In the exciting world of real estate, one term that you may come across is “active under contract.” But what does it actually mean? Well, let me tell you.
When a property is labeled as “active under contract,” it means that an offer has been accepted by the seller, and the buyer and seller are in the process of finalizing the deal. This status is also known as “under contract” or “pending,” indicating that the property is no longer available for new offers but the sale has not yet been fully completed. It’s a critical phase in the home buying process, as it signifies that both parties have reached an agreement and are working towards closing the transaction.
In real estate, “active under contract” means that a property is still listed as active on the market, but there is a signed contract between the buyer and seller. During this period, the property is considered to be under contract and cannot be sold to another party. The sale is pending, awaiting finalization of contingencies and the closing process. It’s important for both buyers and sellers to communicate with their real estate agents to navigate this phase successfully.
When it comes to real estate transactions, there are a plethora of terms and jargon that can be confusing, especially for those who are new to the industry. One such term is “active under contract.” If you’re in the process of buying or selling a property, it’s essential to understand what this term means, as it can greatly impact your real estate journey.
In simple terms, “active under contract” refers to a property listing that is still considered active on the market despite being under contract. It means that a buyer and seller have agreed on the terms and conditions of the sale, and a contract has been signed. However, the sale has not yet been completed, and there may still be contingencies or conditions that need to be fulfilled before the property officially changes hands.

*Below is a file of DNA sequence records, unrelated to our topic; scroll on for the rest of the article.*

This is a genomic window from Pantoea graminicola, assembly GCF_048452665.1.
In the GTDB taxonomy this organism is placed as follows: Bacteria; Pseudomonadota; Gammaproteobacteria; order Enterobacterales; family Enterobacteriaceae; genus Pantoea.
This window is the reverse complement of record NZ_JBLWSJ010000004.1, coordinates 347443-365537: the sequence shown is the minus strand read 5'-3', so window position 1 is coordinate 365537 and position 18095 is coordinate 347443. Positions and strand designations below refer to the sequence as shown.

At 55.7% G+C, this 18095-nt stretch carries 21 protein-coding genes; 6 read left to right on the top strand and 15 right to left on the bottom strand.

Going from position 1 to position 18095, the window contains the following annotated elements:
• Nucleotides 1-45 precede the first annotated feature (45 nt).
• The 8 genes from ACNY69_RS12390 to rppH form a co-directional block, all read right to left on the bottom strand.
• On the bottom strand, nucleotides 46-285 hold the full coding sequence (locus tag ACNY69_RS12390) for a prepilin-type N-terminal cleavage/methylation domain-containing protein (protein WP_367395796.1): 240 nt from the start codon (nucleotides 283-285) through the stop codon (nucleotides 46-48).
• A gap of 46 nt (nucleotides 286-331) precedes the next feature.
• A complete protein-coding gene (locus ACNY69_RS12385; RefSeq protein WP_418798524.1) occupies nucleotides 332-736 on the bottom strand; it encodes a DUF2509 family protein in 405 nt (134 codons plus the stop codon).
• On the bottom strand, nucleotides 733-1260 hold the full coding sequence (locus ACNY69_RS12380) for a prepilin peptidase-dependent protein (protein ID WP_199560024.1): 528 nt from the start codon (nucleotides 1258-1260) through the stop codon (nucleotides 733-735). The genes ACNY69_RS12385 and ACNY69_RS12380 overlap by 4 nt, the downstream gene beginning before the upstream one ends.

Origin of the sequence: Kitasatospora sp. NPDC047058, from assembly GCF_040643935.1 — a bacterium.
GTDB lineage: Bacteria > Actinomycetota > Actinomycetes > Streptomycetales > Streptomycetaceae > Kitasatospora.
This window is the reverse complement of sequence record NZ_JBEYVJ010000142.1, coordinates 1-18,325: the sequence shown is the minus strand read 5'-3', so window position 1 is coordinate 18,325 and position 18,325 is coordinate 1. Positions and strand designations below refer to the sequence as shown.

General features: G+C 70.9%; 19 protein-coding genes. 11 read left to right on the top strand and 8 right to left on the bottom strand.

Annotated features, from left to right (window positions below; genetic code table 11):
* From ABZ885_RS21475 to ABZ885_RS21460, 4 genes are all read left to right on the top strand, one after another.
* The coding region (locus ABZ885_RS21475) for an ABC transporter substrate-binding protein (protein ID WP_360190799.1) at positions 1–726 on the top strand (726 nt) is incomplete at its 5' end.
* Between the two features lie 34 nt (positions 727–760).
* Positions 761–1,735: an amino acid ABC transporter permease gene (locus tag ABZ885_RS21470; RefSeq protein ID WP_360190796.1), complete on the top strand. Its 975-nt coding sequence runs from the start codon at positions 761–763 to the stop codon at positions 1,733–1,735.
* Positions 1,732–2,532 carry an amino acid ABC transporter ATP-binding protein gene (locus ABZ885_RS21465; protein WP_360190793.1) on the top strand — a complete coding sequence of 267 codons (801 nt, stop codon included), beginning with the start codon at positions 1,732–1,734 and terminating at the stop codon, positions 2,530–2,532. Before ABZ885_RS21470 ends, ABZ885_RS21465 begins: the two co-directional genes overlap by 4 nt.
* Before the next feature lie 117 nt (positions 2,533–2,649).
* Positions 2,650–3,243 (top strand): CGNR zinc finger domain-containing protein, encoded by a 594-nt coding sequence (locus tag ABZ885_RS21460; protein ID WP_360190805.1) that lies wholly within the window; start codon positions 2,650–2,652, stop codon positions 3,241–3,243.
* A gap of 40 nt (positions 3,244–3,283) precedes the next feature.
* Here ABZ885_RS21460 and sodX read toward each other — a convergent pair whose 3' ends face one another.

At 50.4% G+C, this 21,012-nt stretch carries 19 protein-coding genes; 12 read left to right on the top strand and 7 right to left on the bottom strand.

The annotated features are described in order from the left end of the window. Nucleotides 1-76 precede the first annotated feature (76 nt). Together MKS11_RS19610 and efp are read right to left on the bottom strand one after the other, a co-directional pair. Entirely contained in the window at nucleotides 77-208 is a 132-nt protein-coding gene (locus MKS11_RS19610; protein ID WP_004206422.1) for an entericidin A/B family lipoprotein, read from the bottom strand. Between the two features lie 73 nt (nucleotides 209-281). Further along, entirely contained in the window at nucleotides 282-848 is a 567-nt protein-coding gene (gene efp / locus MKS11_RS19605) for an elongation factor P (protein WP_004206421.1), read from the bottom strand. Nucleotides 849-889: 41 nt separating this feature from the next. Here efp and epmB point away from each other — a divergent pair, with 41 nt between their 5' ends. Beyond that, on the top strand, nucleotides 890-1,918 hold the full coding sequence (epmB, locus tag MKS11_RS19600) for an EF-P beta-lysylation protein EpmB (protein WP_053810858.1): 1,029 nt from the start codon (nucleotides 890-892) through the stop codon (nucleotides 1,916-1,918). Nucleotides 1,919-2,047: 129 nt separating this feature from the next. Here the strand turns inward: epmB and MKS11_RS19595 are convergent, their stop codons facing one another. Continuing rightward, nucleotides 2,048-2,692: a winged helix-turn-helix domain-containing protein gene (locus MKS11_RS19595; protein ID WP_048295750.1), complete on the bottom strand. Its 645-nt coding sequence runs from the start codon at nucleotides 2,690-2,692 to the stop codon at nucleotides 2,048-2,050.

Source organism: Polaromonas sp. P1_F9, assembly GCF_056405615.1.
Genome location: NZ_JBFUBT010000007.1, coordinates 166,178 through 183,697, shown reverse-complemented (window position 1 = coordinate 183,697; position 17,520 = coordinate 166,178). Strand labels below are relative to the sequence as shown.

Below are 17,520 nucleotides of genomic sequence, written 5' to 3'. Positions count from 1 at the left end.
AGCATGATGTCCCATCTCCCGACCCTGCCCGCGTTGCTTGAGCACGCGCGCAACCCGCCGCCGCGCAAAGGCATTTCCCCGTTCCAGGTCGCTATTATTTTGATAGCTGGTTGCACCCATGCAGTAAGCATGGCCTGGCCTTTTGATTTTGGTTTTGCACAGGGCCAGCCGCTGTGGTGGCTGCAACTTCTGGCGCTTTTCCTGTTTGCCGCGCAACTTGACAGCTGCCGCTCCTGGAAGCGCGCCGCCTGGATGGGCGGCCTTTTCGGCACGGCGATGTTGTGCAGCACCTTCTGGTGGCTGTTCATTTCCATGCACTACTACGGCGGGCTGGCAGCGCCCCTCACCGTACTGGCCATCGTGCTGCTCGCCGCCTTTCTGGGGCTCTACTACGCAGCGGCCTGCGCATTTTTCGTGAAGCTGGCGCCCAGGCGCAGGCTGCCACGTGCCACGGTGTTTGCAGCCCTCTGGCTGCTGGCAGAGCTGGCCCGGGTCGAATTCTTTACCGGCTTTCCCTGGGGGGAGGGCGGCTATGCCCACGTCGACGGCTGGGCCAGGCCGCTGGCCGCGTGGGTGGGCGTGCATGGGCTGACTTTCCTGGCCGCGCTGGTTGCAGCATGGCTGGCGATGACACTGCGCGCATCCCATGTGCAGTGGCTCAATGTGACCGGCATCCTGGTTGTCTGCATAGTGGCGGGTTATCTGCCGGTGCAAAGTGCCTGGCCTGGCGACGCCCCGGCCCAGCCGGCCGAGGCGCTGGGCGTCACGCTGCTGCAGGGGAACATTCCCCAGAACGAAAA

During this active under contract phase, the property is typically marked as “pending” or “under contract” in real estate listings. It indicates to other potential buyers and agents that an offer has been accepted, but the sale is not yet final. This status helps to manage expectations and prevents others from making offers on the property that may disrupt the existing agreement.
Now let’s dive deeper into the different aspects and considerations of active under contract in real estate.
Understanding the significance of the active under contract status can provide valuable insights for buyers, sellers, and other real estate professionals. Here are some reasons why this status is crucial:
One important aspect of active under contract status is the presence of contingencies. Contingencies are conditions or requirements outlined in the purchase agreement that must be met for the sale to proceed. They protect both the buyer and seller and give them the opportunity to renegotiate or back out of the contract if certain conditions are not satisfied.
Common contingencies include:
During the active under contract phase, it’s essential for both parties to diligently address and fulfill these contingencies within the specified timelines. Failure to do so can potentially lead to the termination of the contract.
The active under contract phase can sometimes be a delicate and intricate process. Here are some tips for buyers, sellers, and agents to navigate this stage successfully:
Understanding what “active under contract” means in real estate is vital for anyone involved in buying or selling property. It indicates that a deal is in progress but has not yet reached the final stages of completion. By grasping the significance of this status, you can navigate the process more effectively and ensure a successful transaction.
Whether you’re a buyer, seller, or real estate agent, being knowledgeable about the active under contract phase allows you to make informed decisions, communicate effectively, and manage expectations. Remember to work closely with your real estate professionals and fulfill your obligations to ensure a smooth and successful closing.